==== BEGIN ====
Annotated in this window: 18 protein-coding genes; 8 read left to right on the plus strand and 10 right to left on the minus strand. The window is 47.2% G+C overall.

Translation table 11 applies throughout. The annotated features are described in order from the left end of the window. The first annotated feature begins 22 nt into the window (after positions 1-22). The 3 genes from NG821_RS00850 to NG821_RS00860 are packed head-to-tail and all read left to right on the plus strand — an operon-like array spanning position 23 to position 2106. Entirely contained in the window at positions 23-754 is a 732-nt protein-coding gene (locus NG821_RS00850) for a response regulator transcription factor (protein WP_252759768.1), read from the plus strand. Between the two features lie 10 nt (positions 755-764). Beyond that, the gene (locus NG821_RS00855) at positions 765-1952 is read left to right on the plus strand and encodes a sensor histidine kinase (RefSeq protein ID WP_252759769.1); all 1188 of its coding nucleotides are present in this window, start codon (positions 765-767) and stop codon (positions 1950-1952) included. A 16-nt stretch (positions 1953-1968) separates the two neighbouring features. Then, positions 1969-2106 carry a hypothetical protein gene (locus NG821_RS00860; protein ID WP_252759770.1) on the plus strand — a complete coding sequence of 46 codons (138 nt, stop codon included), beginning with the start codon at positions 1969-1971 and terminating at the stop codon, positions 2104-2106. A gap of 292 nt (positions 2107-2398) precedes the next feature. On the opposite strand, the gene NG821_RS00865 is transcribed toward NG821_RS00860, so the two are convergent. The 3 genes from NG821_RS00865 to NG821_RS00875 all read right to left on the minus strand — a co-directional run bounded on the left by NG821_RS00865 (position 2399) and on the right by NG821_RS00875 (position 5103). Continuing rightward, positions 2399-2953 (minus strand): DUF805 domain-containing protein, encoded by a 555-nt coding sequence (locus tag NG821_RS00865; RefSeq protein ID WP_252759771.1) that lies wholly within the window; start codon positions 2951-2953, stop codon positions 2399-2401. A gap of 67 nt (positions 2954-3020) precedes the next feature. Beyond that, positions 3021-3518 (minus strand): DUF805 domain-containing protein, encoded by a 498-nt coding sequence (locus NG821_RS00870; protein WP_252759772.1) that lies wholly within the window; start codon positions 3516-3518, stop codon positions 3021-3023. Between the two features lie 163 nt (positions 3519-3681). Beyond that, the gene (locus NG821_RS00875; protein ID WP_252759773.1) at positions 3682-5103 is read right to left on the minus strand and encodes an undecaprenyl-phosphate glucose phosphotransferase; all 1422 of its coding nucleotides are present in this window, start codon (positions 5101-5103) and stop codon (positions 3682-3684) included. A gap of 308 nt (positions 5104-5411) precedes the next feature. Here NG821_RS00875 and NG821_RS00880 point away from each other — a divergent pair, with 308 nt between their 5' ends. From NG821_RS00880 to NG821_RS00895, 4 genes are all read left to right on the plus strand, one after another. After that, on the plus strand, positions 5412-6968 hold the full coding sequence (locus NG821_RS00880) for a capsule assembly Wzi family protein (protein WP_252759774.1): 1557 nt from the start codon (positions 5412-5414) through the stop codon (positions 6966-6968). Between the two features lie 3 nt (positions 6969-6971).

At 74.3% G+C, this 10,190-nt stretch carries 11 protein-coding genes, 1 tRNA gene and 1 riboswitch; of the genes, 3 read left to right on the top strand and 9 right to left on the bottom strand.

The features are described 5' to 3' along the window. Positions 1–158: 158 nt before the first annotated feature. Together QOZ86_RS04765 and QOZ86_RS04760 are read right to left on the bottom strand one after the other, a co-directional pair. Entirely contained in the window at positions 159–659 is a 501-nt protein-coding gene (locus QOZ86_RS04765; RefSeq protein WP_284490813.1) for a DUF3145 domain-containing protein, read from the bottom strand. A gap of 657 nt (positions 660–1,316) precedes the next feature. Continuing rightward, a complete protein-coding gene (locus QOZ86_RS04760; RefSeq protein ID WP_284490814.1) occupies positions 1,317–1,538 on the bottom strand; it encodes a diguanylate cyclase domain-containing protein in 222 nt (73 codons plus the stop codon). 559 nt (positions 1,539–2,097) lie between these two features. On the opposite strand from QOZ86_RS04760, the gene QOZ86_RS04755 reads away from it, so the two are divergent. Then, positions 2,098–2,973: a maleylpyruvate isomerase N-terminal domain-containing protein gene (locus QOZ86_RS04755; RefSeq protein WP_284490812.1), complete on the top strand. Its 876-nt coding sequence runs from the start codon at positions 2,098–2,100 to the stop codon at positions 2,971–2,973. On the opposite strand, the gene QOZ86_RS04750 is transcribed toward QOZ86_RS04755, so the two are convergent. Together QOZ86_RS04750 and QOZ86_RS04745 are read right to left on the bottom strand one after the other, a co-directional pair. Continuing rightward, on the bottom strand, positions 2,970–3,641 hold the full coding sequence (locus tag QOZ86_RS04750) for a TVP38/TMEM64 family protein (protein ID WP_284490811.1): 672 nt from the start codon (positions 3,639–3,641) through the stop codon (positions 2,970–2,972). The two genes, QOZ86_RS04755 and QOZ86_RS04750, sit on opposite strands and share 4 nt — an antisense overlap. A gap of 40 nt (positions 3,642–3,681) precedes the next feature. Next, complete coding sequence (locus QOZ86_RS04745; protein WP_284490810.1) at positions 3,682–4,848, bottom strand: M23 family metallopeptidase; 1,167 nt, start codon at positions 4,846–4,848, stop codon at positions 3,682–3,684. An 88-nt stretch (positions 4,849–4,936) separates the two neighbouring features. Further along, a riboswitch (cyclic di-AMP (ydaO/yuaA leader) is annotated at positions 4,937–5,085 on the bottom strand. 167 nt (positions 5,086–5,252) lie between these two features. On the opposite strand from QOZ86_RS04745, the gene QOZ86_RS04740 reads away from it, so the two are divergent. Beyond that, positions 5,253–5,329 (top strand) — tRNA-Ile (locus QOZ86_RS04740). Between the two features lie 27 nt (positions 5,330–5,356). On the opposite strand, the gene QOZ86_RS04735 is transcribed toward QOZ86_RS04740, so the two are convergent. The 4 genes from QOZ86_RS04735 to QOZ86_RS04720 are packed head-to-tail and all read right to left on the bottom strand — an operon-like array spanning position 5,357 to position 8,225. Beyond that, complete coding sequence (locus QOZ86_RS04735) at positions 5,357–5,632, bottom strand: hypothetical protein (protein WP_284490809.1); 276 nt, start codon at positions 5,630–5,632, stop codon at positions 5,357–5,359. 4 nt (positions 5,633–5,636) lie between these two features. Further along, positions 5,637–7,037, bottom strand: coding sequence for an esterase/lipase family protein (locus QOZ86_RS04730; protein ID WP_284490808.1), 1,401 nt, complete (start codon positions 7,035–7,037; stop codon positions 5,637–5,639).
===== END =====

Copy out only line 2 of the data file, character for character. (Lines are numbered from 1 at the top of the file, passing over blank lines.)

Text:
Translation table 11 applies throughout. The annotated features are described in order from the left end of the window. The first annotated feature begins 22 nt into the window (after positions 1-22). The 3 genes from NG821_RS00850 to NG821_RS00860 are packed head-to-tail and all read left to right on the plus strand — an operon-like array spanning position 23 to position 2106. Entirely contained in the window at positions 23-754 is a 732-nt protein-coding gene (locus NG821_RS00850) for a response regulator transcription factor (protein WP_252759768.1), read from the plus strand. Between the two features lie 10 nt (positions 755-764). Beyond that, the gene (locus NG821_RS00855) at positions 765-1952 is read left to right on the plus strand and encodes a sensor histidine kinase (RefSeq protein ID WP_252759769.1); all 1188 of its coding nucleotides are present in this window, start codon (positions 765-767) and stop codon (positions 1950-1952) included. A 16-nt stretch (positions 1953-1968) separates the two neighbouring features. Then, positions 1969-2106 carry a hypothetical protein gene (locus NG821_RS00860; protein ID WP_252759770.1) on the plus strand — a complete coding sequence of 46 codons (138 nt, stop codon included), beginning with the start codon at positions 1969-1971 and terminating at the stop codon, positions 2104-2106. A gap of 292 nt (positions 2107-2398) precedes the next feature. On the opposite strand, the gene NG821_RS00865 is transcribed toward NG821_RS00860, so the two are convergent. The 3 genes from NG821_RS00865 to NG821_RS00875 all read right to left on the minus strand — a co-directional run bounded on the left by NG821_RS00865 (position 2399) and on the right by NG821_RS00875 (position 5103). Continuing rightward, positions 2399-2953 (minus strand): DUF805 domain-containing protein, encoded by a 555-nt coding sequence (locus tag NG821_RS00865; RefSeq protein ID WP_252759771.1) that lies wholly within the window; start codon positions 2951-2953, stop codon positions 2399-2401. A gap of 67 nt (positions 2954-3020) precedes the next feature. Beyond that, positions 3021-3518 (minus strand): DUF805 domain-containing protein, encoded by a 498-nt coding sequence (locus NG821_RS00870; protein WP_252759772.1) that lies wholly within the window; start codon positions 3516-3518, stop codon positions 3021-3023. Between the two features lie 163 nt (positions 3519-3681). Beyond that, the gene (locus NG821_RS00875; protein ID WP_252759773.1) at positions 3682-5103 is read right to left on the minus strand and encodes an undecaprenyl-phosphate glucose phosphotransferase; all 1422 of its coding nucleotides are present in this window, start codon (positions 5101-5103) and stop codon (positions 3682-3684) included. A gap of 308 nt (positions 5104-5411) precedes the next feature. Here NG821_RS00875 and NG821_RS00880 point away from each other — a divergent pair, with 308 nt between their 5' ends. From NG821_RS00880 to NG821_RS00895, 4 genes are all read left to right on the plus strand, one after another. After that, on the plus strand, positions 5412-6968 hold the full coding sequence (locus NG821_RS00880) for a capsule assembly Wzi family protein (protein WP_252759774.1): 1557 nt from the start codon (positions 5412-5414) through the stop codon (positions 6966-6968). Between the two features lie 3 nt (positions 6969-6971).